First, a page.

In this Book
- The Last Tosa: Iwasa Katsumochi Matabei, Bridge to Ukiyo-e
- Published by: University of Hawai'i Press
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Extending its analysis beyond the individual artist, The Last Tosa examines the trends and artistic developments of a transitional period and makes heretofore unexamined connections between the world of the aristocrat and the merchant as well as the two artistic schools that reflected their tastes. It addresses these larger issues by identifying Matabei as a member of a social group known as machishu. Excerpts from noblemen's diaries, an investigation of the etymology of machishu, and an analysis of art by its members, indicate that machishu included both commoners and gentry, thus revealing a rich tradition of egalitarianism--an important departure from the conventionally held belief that seventeenth-century Japan's urban society was rigidly stratified.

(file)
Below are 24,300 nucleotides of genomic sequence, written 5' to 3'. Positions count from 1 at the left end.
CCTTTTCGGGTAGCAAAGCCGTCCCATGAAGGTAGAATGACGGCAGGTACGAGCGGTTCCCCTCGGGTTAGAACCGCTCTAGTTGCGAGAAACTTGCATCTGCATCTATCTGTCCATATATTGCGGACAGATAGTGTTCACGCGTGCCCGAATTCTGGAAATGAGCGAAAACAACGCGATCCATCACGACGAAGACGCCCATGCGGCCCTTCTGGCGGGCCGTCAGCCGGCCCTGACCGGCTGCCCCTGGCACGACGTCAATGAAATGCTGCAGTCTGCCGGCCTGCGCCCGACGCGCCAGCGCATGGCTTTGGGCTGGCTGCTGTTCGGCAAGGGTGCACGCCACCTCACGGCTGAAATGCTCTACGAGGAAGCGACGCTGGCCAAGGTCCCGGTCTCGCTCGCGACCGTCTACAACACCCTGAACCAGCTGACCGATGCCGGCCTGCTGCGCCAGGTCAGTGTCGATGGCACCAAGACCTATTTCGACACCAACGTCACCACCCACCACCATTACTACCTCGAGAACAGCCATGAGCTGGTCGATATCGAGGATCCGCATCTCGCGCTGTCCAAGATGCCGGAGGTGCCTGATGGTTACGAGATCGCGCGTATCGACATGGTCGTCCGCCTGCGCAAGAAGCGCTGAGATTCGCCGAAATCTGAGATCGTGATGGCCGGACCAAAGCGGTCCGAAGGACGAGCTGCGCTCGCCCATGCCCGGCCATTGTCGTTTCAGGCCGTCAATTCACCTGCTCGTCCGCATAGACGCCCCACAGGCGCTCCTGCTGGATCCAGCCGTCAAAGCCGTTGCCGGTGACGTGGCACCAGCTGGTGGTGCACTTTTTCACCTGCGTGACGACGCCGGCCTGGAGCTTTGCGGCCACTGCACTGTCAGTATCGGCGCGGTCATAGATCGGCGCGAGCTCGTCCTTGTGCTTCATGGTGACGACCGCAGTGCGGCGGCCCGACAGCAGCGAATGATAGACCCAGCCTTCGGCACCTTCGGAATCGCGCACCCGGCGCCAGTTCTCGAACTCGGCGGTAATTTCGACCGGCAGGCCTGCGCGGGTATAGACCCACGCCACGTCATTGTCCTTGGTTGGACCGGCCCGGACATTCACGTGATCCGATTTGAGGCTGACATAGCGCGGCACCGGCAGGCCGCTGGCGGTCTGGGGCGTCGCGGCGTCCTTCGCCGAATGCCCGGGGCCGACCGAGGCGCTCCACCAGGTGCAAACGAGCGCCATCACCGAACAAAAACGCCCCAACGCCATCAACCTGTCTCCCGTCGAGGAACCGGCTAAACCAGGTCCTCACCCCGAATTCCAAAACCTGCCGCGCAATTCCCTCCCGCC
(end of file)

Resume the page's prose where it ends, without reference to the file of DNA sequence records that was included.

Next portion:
The Last Tosa provides an exhaustive study of Matabei's paintings, including all his important works and key attributions. Translations of all documents available on Matabei are given, in particular his travel diary, a unique source, the only known example of such a text by a seventeeth-century classical painter. With its fusion of cultural history with political, social, and economic history, this sophisticated study will appeal to not only art historians, but also to students of history, anthropology, and culture studies interested in questions of group identity and the political uses of culture.
Table of Contents
- Part I The Problem
- p. 11
- Part II Matabei as Machishu
- p. 139
- Part III The Last Tosa as Founder of Ukiyo-e
- p. 225